“We are very capable of doing amazing things, and telling ourselves that pain is just weakness,” Pappas says. “Sometimes we need permission to say, ‘The coach or doctor says no.’ As for the rest of the Osaka situation: miscommunication abounded here, but I think it’s pretty clear that tennis bungled the response. It’s utterly fair for the French Open to be irritated about Osaka stiffing the press, and to fine her, a penalty that Osaka expected. It’s also fair to worry about setting a precedent that other players might be enticed to follow. But to quickly align with the sport’s three other major events and threaten Osaka with suspension, which appears to have triggered her withdrawal, was a blunt overreaction—something the tournaments seem to have realized, judging from their far more humane statement on Tuesday. Pro tennis, an occupation rife with early burnout, ought to be especially attuned to mental health. The sport is such a grinding pressure cooker—players are removed at an early age from families and ordinary childhoods and thrust into global competition in adolescence or even before. Osaka, who is 23, has had spectacular financial and on-court success—she, too, appears to have it all—but depression and anxiety doesn’t work like that. It’s not linear. Free passes are not handed out to high achievers. Phelps, the most decorated Olympian of all time, regularly fell into depressive, self-destructive episodes after his gold medal triumphs.
Mental difficulty can be mysterious, even to the sufferer. We’re also still amid a pandemic in which ordinary interactions with other people have been stifled, and routines and lives have been disrupted. If you’re doing OK, it’s tempting to think everyone else should be doing OK, too. That’s not the way it goes, however. A little bit of empathy can go a long way.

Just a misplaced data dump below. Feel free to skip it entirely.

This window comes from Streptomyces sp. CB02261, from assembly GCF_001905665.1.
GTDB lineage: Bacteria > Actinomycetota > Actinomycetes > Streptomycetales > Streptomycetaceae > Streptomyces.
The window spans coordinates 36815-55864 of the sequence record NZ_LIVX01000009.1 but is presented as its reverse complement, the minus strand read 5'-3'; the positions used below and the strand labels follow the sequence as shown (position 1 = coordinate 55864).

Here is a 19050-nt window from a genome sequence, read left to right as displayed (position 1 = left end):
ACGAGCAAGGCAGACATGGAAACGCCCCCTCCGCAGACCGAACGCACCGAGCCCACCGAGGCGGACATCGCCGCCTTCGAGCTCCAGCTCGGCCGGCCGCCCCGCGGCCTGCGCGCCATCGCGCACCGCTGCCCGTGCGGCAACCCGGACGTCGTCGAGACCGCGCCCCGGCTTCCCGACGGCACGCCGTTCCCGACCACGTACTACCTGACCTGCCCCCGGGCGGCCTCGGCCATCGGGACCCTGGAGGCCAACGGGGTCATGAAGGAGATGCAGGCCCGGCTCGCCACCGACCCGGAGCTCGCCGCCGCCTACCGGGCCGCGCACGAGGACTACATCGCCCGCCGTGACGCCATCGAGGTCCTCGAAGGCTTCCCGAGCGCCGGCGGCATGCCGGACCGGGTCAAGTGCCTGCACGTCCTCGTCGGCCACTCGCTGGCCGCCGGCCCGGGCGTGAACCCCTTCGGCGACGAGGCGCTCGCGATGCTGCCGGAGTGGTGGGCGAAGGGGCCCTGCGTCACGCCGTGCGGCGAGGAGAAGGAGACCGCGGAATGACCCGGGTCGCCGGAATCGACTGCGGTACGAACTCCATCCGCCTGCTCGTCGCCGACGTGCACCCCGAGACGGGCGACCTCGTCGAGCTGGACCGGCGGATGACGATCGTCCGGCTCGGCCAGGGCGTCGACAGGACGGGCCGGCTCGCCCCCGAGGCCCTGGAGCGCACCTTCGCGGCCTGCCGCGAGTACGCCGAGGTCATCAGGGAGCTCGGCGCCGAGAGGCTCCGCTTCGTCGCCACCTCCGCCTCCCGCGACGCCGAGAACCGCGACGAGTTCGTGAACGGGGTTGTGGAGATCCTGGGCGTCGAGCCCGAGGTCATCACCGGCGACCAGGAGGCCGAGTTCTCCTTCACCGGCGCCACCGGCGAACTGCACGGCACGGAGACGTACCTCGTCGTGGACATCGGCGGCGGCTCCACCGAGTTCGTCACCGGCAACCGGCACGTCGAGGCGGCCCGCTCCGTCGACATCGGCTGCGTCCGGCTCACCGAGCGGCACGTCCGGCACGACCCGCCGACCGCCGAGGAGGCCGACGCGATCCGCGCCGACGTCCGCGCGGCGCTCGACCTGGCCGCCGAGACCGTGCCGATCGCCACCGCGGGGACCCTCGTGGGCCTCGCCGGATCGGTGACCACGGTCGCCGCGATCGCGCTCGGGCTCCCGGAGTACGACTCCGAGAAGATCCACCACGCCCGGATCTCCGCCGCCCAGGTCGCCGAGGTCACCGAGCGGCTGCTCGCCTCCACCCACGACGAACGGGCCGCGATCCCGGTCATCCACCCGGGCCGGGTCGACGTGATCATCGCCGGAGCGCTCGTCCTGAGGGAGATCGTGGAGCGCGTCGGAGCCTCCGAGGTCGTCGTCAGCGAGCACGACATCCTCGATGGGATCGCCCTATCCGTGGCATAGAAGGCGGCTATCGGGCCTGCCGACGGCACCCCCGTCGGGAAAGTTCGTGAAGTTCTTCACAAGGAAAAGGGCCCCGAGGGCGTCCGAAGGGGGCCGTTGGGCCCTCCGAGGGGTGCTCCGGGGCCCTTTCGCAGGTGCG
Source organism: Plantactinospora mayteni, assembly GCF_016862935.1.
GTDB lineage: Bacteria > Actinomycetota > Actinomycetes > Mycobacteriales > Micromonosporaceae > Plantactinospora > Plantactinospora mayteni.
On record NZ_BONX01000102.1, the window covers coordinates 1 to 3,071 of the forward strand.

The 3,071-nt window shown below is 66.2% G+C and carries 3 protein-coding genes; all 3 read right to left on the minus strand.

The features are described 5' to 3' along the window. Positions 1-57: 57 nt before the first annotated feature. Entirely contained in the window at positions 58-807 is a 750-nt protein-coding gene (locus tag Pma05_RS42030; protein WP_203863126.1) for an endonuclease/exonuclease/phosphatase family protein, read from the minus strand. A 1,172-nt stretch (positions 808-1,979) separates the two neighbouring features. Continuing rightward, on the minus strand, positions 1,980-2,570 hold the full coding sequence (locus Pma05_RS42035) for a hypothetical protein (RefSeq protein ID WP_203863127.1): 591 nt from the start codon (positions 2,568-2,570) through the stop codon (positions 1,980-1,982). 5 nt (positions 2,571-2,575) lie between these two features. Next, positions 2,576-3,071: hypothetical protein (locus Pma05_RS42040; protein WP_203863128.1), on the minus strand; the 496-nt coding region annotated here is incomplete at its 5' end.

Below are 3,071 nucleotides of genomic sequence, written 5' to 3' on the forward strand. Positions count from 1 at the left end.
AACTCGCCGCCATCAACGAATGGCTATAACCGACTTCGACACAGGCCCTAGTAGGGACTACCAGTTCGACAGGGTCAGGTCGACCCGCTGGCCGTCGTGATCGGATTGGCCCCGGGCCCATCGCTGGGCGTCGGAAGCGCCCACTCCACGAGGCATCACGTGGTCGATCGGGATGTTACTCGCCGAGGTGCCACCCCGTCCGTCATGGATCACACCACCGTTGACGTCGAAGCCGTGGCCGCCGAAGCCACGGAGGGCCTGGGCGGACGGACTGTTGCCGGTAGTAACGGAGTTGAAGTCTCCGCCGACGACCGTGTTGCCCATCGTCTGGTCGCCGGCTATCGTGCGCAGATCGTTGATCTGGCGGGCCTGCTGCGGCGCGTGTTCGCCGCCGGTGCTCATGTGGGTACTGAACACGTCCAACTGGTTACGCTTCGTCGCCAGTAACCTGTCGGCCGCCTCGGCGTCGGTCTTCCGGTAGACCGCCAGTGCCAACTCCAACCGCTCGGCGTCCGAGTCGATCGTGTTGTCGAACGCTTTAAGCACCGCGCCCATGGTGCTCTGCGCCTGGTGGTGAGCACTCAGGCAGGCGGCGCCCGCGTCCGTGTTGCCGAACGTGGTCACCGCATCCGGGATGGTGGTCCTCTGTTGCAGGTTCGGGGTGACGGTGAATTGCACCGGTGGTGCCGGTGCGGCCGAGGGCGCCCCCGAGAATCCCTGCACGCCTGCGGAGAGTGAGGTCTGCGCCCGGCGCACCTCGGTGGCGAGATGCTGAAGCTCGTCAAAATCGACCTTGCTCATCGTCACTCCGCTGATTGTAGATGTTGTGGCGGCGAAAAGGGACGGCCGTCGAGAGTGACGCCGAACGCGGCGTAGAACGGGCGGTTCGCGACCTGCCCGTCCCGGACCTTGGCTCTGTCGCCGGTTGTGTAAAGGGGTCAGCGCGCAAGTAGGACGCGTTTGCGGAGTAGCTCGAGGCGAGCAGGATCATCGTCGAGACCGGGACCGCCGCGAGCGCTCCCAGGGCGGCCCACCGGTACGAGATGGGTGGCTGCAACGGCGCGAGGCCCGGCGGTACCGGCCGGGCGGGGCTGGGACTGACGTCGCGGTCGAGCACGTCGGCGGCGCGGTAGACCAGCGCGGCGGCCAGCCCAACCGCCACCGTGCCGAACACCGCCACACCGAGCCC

At the same time, I think we should tap the brakes on all this doomsday rhetoric over media access and sports press conferences. As someone who has spent a fair bit of time in these press conferences, I agree that they can veer into the banal and cringeworthy, but they do retain value for reporters seeking to clarify facts and understand actions. They have particular value for sports like tennis, which are fighting to stay relevant, and can’t start walling off media coverage. Big stars have big social media platforms, but not every person and event does, and those stories should be told, too.
Also: an athlete’s relationship with the media is not a static thing. It’s common to see a player who is hesitant with the media early in their career get to a far more comfortable place later in their journey. Some of the great quote machines in sports wanted nothing to do with the media as they were coming up. It’s possible Naomi Osaka gets there herself. I’m sure there are some who remain dubious about the way this shook out, believing Osaka leaned on mental health as a cover to duck press obligations at a tournament where she was not considered a favorite. Her withdrawal shows she was clearly not playing around, and so the question becomes: what to do now? Giving someone who says they’re in pain the benefit of the doubt—and whatever space and assistance they need—feels like a low-risk, high-reward proposition.
What is there to lose, really, by listening?